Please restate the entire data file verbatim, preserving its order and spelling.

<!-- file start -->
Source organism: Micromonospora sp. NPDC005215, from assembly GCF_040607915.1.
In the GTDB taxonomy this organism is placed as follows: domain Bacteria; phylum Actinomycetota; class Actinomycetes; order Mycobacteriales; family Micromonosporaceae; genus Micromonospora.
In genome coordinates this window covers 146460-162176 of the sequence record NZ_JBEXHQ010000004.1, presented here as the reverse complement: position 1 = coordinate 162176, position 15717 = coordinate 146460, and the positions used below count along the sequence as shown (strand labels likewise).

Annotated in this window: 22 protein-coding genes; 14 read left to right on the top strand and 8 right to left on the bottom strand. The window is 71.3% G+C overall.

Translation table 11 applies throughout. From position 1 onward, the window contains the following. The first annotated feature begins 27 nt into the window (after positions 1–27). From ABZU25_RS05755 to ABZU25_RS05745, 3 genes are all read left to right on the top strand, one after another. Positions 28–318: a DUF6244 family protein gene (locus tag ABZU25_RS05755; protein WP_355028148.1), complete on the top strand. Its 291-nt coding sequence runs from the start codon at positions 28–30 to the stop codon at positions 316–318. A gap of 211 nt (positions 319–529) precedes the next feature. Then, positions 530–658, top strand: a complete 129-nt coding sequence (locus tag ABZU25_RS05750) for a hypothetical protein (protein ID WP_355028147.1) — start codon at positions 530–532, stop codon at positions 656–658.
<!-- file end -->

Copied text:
Source organism: Micromonospora sp. NPDC005215, from assembly GCF_040607915.1.
In the GTDB taxonomy this organism is placed as follows: domain Bacteria; phylum Actinomycetota; class Actinomycetes; order Mycobacteriales; family Micromonosporaceae; genus Micromonospora.
In genome coordinates this window covers 146460-162176 of the sequence record NZ_JBEXHQ010000004.1, presented here as the reverse complement: position 1 = coordinate 162176, position 15717 = coordinate 146460, and the positions used below count along the sequence as shown (strand labels likewise).

Annotated in this window: 22 protein-coding genes; 14 read left to right on the top strand and 8 right to left on the bottom strand. The window is 71.3% G+C overall.

Translation table 11 applies throughout. From position 1 onward, the window contains the following. The first annotated feature begins 27 nt into the window (after positions 1–27). From ABZU25_RS05755 to ABZU25_RS05745, 3 genes are all read left to right on the top strand, one after another. Positions 28–318: a DUF6244 family protein gene (locus tag ABZU25_RS05755; protein WP_355028148.1), complete on the top strand. Its 291-nt coding sequence runs from the start codon at positions 28–30 to the stop codon at positions 316–318. A gap of 211 nt (positions 319–529) precedes the next feature. Then, positions 530–658, top strand: a complete 129-nt coding sequence (locus tag ABZU25_RS05750) for a hypothetical protein (protein ID WP_355028147.1) — start codon at positions 530–532, stop codon at positions 656–658.